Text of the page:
Will anything change?
- By Milt x_Zall
- Mar 30, 2003
I sure hope Bush administration and congressional leaders were paying attention to the workforce changes recommended by three former political appointees at a hearing earlier this month. Some of them made good sense.
Former Federal Reserve Board Chairman Paul Volcker, former Defense Secretary Frank Carlucci and former Health and Human Services Secretary Donna Shalala told the House Government Reform Committee March 6 that reducing the number of appointees by close to half would help the government run more efficiently and improve the morale of career civil servants. They also said that one way to improve overall performance was to make civil servants more involved in agency decision-making.
These recommendations are definitely good for federal employees, and I am happy to hear them coming from people who really understand how things work. It means the recommendations are realistic. They're doable.
However, there are some recommendations that do not make much sense. Volcker, chairman of the National Commission on the Public Service, testified that in a January report the commission decided to focus on the bigger issue of how to restructure the government into "super-departments" that would consolidate the government's operations based on mission, eliminate overlaps and help employees focus on improving federal services and programs.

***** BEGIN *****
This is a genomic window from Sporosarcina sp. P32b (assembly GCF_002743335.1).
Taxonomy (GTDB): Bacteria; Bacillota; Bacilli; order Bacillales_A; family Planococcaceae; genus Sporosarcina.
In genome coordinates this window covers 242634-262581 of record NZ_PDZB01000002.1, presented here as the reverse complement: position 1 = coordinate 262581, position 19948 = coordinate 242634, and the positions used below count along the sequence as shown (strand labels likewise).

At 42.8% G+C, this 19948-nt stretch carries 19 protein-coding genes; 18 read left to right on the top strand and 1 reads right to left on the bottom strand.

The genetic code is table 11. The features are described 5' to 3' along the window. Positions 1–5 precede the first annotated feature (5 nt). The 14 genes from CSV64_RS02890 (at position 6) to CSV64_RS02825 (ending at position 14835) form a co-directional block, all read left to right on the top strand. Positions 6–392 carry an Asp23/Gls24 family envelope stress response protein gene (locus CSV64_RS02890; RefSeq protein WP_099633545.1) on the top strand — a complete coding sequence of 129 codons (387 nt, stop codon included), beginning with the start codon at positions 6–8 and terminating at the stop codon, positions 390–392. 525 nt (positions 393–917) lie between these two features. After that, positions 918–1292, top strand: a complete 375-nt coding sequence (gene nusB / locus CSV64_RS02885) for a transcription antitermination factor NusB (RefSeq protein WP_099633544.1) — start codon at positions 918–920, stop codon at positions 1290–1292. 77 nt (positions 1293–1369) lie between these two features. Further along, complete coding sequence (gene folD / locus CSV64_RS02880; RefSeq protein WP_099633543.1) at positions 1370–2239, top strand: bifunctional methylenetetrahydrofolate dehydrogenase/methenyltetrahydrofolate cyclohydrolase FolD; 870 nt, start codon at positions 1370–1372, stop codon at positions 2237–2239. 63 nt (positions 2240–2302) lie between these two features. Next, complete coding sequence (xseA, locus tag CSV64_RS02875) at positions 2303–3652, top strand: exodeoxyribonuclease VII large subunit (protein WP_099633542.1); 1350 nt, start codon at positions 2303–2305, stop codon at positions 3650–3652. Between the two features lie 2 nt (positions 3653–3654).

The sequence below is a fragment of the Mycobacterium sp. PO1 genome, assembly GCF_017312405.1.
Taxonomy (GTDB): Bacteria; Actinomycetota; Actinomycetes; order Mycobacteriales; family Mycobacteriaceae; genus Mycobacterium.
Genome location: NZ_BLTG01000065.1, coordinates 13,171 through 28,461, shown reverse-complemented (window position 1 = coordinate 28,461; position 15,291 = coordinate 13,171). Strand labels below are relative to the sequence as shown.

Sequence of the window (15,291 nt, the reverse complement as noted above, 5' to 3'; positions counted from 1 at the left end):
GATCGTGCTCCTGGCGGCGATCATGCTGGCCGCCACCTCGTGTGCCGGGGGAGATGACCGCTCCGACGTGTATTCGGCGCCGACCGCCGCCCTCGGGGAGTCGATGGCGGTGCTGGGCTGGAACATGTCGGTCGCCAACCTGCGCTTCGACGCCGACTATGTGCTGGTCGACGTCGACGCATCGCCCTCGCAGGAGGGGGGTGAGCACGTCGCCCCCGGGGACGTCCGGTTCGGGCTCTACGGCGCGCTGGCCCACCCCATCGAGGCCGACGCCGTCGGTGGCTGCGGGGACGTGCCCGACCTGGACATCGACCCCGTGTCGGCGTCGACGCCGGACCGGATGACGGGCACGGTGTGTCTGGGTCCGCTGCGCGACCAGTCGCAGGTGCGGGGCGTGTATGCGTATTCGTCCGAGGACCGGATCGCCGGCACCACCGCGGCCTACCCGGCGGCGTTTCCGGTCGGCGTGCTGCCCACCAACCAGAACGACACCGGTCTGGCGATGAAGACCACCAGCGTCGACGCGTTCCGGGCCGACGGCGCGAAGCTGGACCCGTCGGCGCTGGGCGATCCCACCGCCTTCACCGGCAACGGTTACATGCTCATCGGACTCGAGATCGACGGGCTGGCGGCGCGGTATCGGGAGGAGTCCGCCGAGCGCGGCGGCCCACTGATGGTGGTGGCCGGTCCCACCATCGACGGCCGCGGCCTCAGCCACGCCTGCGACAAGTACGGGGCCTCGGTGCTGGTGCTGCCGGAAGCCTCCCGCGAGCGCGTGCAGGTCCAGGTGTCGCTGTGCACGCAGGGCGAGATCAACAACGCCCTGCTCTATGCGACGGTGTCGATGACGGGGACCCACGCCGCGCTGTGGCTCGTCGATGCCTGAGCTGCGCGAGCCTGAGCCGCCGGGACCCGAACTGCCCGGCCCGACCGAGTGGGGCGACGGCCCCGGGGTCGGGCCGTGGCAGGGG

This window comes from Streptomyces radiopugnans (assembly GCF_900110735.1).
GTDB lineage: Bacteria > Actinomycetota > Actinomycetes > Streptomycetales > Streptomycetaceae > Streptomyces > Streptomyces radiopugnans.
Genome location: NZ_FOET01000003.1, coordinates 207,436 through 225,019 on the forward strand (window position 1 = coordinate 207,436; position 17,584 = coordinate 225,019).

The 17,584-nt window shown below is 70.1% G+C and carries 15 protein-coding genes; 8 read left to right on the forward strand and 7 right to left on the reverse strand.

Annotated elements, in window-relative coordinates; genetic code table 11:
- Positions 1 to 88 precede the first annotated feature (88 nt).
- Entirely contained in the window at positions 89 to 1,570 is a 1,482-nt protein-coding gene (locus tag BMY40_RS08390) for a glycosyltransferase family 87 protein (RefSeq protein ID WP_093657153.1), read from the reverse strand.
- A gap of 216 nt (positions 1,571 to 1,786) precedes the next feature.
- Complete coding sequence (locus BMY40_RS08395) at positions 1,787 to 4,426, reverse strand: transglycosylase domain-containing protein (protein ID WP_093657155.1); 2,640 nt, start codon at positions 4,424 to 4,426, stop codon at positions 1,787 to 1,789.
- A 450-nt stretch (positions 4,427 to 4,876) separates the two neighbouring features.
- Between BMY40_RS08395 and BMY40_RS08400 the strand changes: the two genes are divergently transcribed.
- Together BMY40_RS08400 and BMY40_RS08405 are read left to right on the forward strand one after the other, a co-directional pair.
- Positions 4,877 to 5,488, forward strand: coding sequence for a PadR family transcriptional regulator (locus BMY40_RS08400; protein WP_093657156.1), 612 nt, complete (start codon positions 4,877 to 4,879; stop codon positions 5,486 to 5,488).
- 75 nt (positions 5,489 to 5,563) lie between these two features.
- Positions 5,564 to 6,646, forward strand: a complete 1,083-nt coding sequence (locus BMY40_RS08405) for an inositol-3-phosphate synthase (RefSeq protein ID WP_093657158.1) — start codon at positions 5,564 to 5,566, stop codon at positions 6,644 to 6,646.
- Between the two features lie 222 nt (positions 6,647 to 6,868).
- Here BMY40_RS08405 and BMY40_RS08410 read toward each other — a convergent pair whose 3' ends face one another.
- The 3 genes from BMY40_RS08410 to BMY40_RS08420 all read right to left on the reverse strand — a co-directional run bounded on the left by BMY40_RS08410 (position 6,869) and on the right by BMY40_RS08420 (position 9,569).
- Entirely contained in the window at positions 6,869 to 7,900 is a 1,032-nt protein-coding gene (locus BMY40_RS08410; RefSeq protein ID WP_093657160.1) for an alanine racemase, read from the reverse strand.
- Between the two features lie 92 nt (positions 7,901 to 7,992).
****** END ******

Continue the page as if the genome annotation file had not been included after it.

I'm afraid that's where he lost me. We do not need more government reorganizations. I cannot count the number of reorganizations most departments and agencies have gone through, and I seriously doubt that they have helped.
The three witnesses suggested that Congress and the White House find a way to recommend significant pay raises for the judiciary and the Senior Executive Service, the top rank of the civil service. Volcker contended that holding down judicial pay would "do basic damage" to the courts.
I agree with these recommendations. Pay is the key to any improvement in government service. Top people in corporate America routinely earn millions annually. If you're bright, why should you enter government service and work for peanuts when there is so much more to be made in the private sector? Until Congress and the executive branch face up to this reality, not much will change.
This reality was made quite evident when Rep. Adam Putnam (R-Fla.) questioned Volcker's recommendation to immediately raise the pay of federal judges and top civil servants, because he said it would create an "awkward situation" to pay them more than the "board of directors," meaning lawmakers. Putnam said he feared that paying judges more than lawmakers would make the judicial branch seem more important than the legislative branch.
Putnam is being honest and deserves praise for that, but he is also being incredibly dumb. Where is it written that the legislative branch should have primacy over the judicial branch? Will anything change? You tell me.
Zall is a retired federal employee who since 1987 has written the Bureaucratus column for Federal Computer Week. He can be reached at firstname.lastname@example.org.